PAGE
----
Introducing Operations Manager 2012 Dashboards
As you’ve likely seen or heard, System Center Operations Manager 2012 contains significant enhancements in the ability to display data through the use of its new dashboard technologies. This post is the first in a series of dashboard-related posts introducing these new abilities.
Why did we decide to invest in Dashboards?
- We heard that customers needed quick access to their data to help them be efficient troubleshooting issues. The Operations Manager dashboards provide a one-stop shop where the critical metrics for a particular situation can be display, reducing the need to navigate between views
- Customers want the ability to create their own visualization combining the KPIs relevant for their environments and applications. The Operations Manager dashboards are easy for an IT Pro to create in just a couple of minutes, enabling combined views of the mission critical alert, health state and performance information.
- IT pros need to enable access to data for people in their organization who are not otherwise Operations Manager users. To this end we enabled dashboards to be hosted as a SharePoint web part, so that users such as IT managers and business owners can access the operational data relevant to them in a user interface with which they are already familiar.
Tenants of dashboards
There are several key tenants of the dashboard investments that are important to realize.
- A dashboard is expressed in a Management Pack. We did not invent some new mechanism for distributing dashboards. They can be defined and shared in Management Packs which are familiar to Operations Manager users.
- Authoring a dashboard is a simple process for an Operations Manager user – no coding (XML or otherwise) is required. A new dashboard can be created or an existing dashboard modified in both the Operations Console and the Web Console.
- Once created, a dashboard will be available via three user experience channels: the Operations Console, the Web Console and the SharePoint Web Part. No work is needed on the part of the end user to get a consistent experience between the three options.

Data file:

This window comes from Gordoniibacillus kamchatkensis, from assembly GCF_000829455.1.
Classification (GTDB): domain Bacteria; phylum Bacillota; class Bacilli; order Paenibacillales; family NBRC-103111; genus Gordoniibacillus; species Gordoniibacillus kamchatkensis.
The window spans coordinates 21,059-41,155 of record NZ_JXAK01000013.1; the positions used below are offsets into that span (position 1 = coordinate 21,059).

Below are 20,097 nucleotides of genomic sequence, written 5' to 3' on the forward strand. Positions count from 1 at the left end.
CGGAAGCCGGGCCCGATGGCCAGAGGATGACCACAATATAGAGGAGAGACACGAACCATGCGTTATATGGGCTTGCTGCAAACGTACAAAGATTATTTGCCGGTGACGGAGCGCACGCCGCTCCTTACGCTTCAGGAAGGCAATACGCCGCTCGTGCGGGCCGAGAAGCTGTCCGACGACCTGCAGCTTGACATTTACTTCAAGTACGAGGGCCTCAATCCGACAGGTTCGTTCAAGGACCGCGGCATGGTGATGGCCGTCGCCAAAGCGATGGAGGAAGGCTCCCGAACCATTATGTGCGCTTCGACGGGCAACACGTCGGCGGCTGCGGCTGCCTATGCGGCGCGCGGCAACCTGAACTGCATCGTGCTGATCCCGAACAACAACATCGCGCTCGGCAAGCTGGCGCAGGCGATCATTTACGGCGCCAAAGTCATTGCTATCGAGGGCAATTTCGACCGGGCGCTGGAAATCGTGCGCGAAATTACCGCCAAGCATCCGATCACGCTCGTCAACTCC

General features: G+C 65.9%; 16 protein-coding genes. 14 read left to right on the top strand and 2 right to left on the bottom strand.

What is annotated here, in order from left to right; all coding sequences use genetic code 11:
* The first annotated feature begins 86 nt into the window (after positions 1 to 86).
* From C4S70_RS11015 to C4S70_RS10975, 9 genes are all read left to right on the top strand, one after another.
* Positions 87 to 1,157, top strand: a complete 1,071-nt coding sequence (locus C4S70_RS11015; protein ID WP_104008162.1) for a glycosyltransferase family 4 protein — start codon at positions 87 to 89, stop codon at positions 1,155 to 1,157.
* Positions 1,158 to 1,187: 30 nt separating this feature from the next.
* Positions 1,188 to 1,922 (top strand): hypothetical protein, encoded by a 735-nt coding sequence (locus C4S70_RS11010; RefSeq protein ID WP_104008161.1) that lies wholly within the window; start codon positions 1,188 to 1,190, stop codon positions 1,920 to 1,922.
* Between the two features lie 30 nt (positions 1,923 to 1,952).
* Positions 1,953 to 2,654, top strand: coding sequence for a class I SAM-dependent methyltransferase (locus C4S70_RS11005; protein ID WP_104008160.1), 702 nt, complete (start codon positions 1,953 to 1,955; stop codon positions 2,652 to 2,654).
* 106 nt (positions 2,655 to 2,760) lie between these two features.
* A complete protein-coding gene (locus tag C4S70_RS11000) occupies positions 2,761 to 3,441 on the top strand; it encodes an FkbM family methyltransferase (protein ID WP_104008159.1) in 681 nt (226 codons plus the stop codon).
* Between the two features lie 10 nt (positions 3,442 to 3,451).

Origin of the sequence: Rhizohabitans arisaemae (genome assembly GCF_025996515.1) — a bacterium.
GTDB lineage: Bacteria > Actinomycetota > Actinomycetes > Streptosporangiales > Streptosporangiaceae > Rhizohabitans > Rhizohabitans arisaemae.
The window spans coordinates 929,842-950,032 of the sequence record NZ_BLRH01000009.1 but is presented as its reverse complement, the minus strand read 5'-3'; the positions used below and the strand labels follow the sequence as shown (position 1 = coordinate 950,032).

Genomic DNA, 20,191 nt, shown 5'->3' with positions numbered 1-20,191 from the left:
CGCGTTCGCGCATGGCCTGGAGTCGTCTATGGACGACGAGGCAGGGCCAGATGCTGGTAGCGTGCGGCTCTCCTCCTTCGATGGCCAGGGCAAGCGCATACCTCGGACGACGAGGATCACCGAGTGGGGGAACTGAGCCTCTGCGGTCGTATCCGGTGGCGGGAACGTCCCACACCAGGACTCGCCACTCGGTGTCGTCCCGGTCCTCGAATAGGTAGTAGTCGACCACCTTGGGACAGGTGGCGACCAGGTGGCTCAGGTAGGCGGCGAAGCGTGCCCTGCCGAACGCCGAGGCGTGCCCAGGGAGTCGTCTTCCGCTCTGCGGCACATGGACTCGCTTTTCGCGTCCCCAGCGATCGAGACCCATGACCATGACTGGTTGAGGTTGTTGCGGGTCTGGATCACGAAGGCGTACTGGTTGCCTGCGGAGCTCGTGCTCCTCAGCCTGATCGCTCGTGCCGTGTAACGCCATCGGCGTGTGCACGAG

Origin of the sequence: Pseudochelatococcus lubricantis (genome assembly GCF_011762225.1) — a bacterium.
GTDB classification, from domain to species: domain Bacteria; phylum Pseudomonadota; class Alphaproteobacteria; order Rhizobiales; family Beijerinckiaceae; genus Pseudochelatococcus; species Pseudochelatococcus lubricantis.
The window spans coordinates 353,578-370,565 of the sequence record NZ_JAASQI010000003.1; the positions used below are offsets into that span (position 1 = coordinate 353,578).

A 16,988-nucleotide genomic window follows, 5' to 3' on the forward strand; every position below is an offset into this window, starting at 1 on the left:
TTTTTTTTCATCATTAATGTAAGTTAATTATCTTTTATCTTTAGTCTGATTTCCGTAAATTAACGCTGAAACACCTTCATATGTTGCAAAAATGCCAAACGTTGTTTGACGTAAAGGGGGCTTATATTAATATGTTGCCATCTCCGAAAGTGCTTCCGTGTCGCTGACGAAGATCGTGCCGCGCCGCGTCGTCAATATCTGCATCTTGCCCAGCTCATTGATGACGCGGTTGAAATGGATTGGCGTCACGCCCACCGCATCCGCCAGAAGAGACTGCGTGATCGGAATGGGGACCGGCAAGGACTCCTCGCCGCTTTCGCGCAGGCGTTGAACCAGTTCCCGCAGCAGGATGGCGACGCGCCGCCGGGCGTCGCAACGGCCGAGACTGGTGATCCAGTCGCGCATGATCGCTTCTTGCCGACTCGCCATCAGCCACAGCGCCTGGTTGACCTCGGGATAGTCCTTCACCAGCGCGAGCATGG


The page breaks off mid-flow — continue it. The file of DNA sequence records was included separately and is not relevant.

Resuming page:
Examples of the same dashboard in 3 experiences:
Creating a new dashboard
Before we get into the steps of creating a new dashboard, let’s go over a bit of terminology. A dashboard has a particular layout, which specifies the arrangement of the cells that actually host content. The layout could be fixed grid layout, for example one cell on the top and one on the bottom, a two-by-two grid of four cells, etc. It can also be a column layout where the user specifies the number of columns and cells are added dynamically as needed.
The content is displayed within the dashboards using widgets. A widget is basically a combination of a user interface control (e.g. a grid or chart) and a data provider (which defines what data to retrieve). Examples of these widgets in current builds include a widget to show the health state of a collection of managed objects, a widget to list alerts and a widget to show a chart of performance data. When the user adds a widget to a dashboard, the new widget instance also gets the configuration specified by the user.
Let’s see how this actually all works…
Specify the dashboard layout
Note: I’m going to show all of this happening in the Operations Console. You can do all the same dashboard creation and manipulation in the web console too!
Step 1: This looks a lot like Operations Manager 2007 R2 – same place the user goes to create dashboards:
Step 2: this opens the New Dashboard and Widget Wizard, where the first step is to select the dashboard layout:
Step 3: having selected grid layout, let’s try a 3 cell arrangement, and after this we confirm that this is what we want and click “Create” on the next page of the wizard.
When completed, the new dashboard will look like this. Each of the dashboard cell has a link in it which the user can click to add a new widget:
Adding widgets to the new dashboard
Step 1: click on the “Click to add widget…” link in a dashboard cell. This will open the New Dashboard and Widget Wizard.
Step 2: Now you will see the widgets available. Let’s try the state widget.
Step 3: After giving the new widget a name, select the objects to display:
Step 4: Specify the criteria (e.g. which health states to show) and the columns to show, and you have a fully defined widget:
Repeating this again with the Performance Chart and Alert widget, we quickly get a fully configured dashboard:
Manipulating Dashboards and Widgets after creation
After a dashboard is created, you can still adjust the dashboard to meet your needs. For each widget you’ll these options:
Clearing the content will remove the widget so you can replace it with a new widget.
“Swap with next widget” and “Swap with previous widget” will allow you to reorganize the locations of widgets on a page:
Finally, Configure and Personalize allows the widget to be configured differently (which affects all users) and personalized (e.g. display preferences such as columns, column order, sorting and grouping) by each user.
I hope this is helpful getting you started on your exploration of System Center Operations Manager 2012 dashboards!
Keep watching the Operations Manager Team Blog for more information about these our out-of-the-box dashboards, how partners will ship their dashboards, the new widgets and for more details on using SharePoint with Operations Manager dashboards!